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Anderton Isues Gambling Machine Warning

Anderton Isues Gambling Machine Warning

Jim Anderton today warned the Christchurch City Council against lifting their 2004 moratorium on licensing non-casino gaming machines. He said that maintaining the status quo, by continuing the current moratorium, would mean making a positive impact on problem gambling, in the poorest areas in Christchurch. It would also give out a message that Council wants to maintain a socially responsible position on problem gambling.

Problem Gambling statistics indicate that gaming machines are the most harmful form of gambling. There is now considerable evidence to show that increases in the availability of gambling means an increase in the prevalence of problem gambling.

"Lifting the moratorium will increase the number of gaming machines in Christchurch. But more specifically, they will go into the areas where people are least able to afford to gamble. Research is showing us loud and clear that those most hard up are most attracted to this type of gambling and the gaming machines end up in their suburbs.

"This is evident in Christchurch where, in 2003, Council identified that the Wigram ward had 212 machines compared to Fendalton which had only 29. Studies show that lower-income households spend proportionately more of their money on gambling than higher-income households and this would bear out why my electorate has a lot more pokie machines than Fendalton," Jim Anderton said.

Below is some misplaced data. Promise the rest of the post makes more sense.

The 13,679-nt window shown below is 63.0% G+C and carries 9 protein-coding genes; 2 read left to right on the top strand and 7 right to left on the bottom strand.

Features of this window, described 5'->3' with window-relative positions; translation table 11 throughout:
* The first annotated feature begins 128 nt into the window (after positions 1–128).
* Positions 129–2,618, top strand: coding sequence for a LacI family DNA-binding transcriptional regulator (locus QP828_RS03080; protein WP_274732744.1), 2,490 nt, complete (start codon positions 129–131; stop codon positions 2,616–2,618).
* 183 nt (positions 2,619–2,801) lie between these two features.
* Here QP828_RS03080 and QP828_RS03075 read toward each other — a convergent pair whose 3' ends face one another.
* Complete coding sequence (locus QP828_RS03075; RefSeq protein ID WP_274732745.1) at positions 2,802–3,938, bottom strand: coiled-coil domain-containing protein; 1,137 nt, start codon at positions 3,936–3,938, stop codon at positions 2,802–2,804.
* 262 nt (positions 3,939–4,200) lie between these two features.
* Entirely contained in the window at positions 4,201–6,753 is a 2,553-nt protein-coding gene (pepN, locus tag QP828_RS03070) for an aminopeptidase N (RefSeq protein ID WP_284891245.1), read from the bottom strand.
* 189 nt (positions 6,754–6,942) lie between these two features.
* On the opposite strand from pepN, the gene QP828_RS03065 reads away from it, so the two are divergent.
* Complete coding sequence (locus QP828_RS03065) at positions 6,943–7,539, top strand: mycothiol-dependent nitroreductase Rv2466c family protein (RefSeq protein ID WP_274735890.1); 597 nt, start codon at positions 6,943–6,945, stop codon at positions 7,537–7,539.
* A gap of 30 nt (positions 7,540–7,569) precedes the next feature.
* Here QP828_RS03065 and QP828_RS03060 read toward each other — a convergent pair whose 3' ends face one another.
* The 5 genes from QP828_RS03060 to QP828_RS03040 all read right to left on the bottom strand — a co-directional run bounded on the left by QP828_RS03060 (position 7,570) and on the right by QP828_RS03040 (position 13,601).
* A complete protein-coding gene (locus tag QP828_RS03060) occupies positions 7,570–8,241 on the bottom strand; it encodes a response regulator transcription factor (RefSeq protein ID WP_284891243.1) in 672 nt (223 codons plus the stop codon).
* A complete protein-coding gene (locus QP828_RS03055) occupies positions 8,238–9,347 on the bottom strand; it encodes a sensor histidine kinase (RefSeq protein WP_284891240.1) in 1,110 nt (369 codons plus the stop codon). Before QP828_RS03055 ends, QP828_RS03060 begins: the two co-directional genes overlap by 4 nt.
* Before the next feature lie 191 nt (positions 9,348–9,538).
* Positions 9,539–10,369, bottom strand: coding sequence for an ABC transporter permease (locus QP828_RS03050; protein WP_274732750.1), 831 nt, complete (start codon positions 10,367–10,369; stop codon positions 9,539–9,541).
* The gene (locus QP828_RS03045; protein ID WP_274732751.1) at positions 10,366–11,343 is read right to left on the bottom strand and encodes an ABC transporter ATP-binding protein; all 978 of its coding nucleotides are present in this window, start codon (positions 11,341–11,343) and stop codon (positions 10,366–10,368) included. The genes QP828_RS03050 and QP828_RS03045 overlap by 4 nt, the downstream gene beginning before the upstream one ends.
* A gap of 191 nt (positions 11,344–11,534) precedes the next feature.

Problem gambling has significant economic, social and health costs. These include financial costs, effects on productivity and employment, crime, personal and family impacts and treatment costs. It causes more deprivation and sadness for families that have adult members who are hooked," Jim Anderton said.

"I hope the Council sees sense on this issue and maintains the moratorium. It hasn't been decided yet, but the fact that it is a 'preferred option' awaiting a decision by councillors disturbs me deeply. I campaigned years ago to have a referendum on the issue of gaming machines. In the end it was decided that Councils, in conjunction with the community through the District Plan, make the decisions on having the pokies machines in their area.

"There certainly have been victories for the anti-gambling lobby during the terms of the Labour-Progressive government. The new laws are working and are incrementally reducing the number of machines in our cities and towns. No responsible, elected body should think that less gambling machines is anything but good news," Jim Anderton said.


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